In the suspended moments before the guests arrive — will they arrive? — Andy Shallal sits at the bar of his newest restaurant, Busboys and Poets in Hyattsville, collecting his thoughts and typing them into his ever-present MacBook Pro. At 56, tall and gregarious, he is Washington’s most successful entrepreneur-artist-activist. So few, in any city, excel in all three fields. There is something marshaled and a little tense about his manner.
“My job is to worry,” he says.
Cornel West is among the first to arrive, all the way from Princeton, in a gust of French cuffs, ungoverned hair, inspired riffs and bear hugs.
“My brother Andy!” he says. “I wouldn’t miss this for the world.”
In swift succession follow Bernice Johnson Reagon, Marian Wright Edelman, Barbara Ehrenreich, Medea Benjamin of Code Pink, and some 400 other members of the civil rights, antiwar, environmental, labor, arts and academic crowds.
“I’m not nervous anymore,” Shallal says, though he’s still watchful as folks fill the hipster warehouse-style establishment. They’ve come for a heaping helping of cross-racial progressive reaffirmation, marinated in that ineffable Busboys recipe of communal tables and couches, groovy music, quirky slide projections, politically inspired art and a not-too-politically-correct menu.
“Isn’t that Andy’s genius?” author and emcee David Zirin asks the crowd. “At the end of the day, he brings together Thai dipping sauce and radical politics.”
The purpose of this evening in early autumn is fourfold and high-minded to within an inch of its life, as most Shallal productions are. It’s a fundraiser for the Zinn Education Project, based on the work of the late Howard Zinn, a mentor of Shallal’s, whose “A People’s History of the United States” is a touchstone of progressive pedagogy.
It’s also the dedication of the restaurant’s Zinn Room, with its huge mural by Shallal. The work is a collage, Shallal’s signature style, composed of famous dissenters and their words entwined with the four rivers of Langston Hughes’s poem “The Negro Speaks of Rivers.”
And it’s the International Day of Peace, so Shallal has everyone fill out postcards with peace messages to President Obama. Finally, the festivities are edged with outrage over the approaching execution of Troy Davis, set for later this night in Georgia.
Drawing on words Shallal typed at the bar, he says to the group: “Tonight is our practical act of peace. We have gathered all of you, our peace community, to share, to inspire, to entertain and to feed. ... To remind ourselves that we are not alone in this never-ending quest.”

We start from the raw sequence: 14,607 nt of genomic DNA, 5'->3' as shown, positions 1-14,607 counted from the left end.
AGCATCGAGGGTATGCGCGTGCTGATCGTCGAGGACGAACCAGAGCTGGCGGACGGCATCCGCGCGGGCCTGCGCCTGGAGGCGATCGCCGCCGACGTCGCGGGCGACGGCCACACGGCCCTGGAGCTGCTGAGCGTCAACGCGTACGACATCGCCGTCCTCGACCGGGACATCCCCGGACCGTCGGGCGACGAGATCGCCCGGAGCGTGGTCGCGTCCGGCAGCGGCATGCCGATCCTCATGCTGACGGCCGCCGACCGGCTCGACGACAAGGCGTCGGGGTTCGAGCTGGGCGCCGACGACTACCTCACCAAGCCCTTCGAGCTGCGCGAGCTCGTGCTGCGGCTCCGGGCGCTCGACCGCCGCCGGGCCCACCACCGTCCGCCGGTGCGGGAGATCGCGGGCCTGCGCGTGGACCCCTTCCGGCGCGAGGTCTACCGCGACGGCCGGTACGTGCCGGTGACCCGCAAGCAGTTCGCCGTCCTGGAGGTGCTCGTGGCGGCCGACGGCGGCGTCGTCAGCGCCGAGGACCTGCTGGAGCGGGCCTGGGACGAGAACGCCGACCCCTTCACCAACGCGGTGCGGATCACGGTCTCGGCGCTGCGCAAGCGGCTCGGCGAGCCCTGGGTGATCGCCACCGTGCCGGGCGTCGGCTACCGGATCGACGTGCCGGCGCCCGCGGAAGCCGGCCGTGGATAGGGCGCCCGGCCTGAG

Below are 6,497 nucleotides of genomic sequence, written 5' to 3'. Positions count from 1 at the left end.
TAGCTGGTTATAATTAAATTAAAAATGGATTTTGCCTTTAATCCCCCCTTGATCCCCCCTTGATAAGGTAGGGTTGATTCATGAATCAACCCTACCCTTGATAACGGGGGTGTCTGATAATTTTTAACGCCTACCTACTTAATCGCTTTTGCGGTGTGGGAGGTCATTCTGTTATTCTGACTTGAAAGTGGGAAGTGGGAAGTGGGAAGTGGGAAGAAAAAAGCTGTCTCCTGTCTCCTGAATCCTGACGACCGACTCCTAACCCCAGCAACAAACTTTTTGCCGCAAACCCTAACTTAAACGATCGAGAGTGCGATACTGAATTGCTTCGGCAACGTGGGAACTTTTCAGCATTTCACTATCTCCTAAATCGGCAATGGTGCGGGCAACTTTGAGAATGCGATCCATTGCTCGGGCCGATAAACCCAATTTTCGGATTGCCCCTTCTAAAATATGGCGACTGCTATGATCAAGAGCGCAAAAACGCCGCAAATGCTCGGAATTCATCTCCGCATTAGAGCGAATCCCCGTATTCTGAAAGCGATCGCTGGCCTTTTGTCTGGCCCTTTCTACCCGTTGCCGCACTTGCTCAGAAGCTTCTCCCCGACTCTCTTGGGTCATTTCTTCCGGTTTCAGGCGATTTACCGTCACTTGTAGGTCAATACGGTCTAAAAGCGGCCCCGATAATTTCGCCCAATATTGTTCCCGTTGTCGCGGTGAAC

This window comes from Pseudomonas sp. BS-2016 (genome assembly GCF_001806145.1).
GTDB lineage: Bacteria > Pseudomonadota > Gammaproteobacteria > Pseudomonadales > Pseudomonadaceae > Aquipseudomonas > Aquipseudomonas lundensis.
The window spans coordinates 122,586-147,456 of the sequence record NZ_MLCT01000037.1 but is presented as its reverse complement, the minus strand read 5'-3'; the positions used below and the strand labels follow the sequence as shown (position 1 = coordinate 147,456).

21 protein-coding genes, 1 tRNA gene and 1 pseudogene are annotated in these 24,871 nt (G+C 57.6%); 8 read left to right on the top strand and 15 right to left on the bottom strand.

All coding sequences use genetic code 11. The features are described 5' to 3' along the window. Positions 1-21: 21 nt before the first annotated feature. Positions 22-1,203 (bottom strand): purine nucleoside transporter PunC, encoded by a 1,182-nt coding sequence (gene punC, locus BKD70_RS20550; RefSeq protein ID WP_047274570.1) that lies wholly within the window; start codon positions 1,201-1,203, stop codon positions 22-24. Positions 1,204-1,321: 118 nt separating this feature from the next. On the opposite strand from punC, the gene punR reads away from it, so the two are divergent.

Not alone. It could be wishful rhetoric. Or it could be the essential piece of the collage that is Andy Shallal.
One of the most improbable business models in restaurant history was greeted with a question.
“Is the owner black?”
Shallal first heard it on Sept. 7, 2005, the day the first Busboys opened at 14th and V streets NW, to almost immediate acclaim, profits and lines out the door.
People didn’t know what to make of this unexpectedly bustling homage to Langston Hughes, just off Washington’s old Black Broadway, the U Street corridor, on the ground floor of a gentrifying condo project called the Langston Lofts. Hughes had been a busboy in a Washington hotel in the 1920s when he famously slipped a sheaf of poems to a white guest, poet Vachel Lindsay, who hailed the young man’s talent.
In the restaurant’s Langston Room, Shallal created his “Peace and Struggle” mural collage, topping it with the words of a Hughes poem.
Let America be America again.
Let it be the dream it used to be. ...
A restaurant themed around a literary figure was already bracingly different. And, as it turned out, the owner of Busboys was not an African American steeped in the culture and history that inspired Hughes, but a naturalized Iraqi American who had encountered the Harlem Renaissance poet in his summer school English class as a child.
Shallal doesn’t fit the business mold, either.
Any given business owner might, say, get arrested in front of the White House to stop an oil pipeline; or serve breakfasts and dinners to protesters occupying Freedom Plaza; or host a series of searingly honest conversations on race; or write checks for thousands of dollars to liberal causes; or pop over to Cairo to teach free expression through murals to post-revolutionary artists.
Few would do all of the above within a typical four-week period, as Shallal did this fall.
“I don't see myself as a businessman at all,” he says. “I’m an activist, and I happen to be in business.”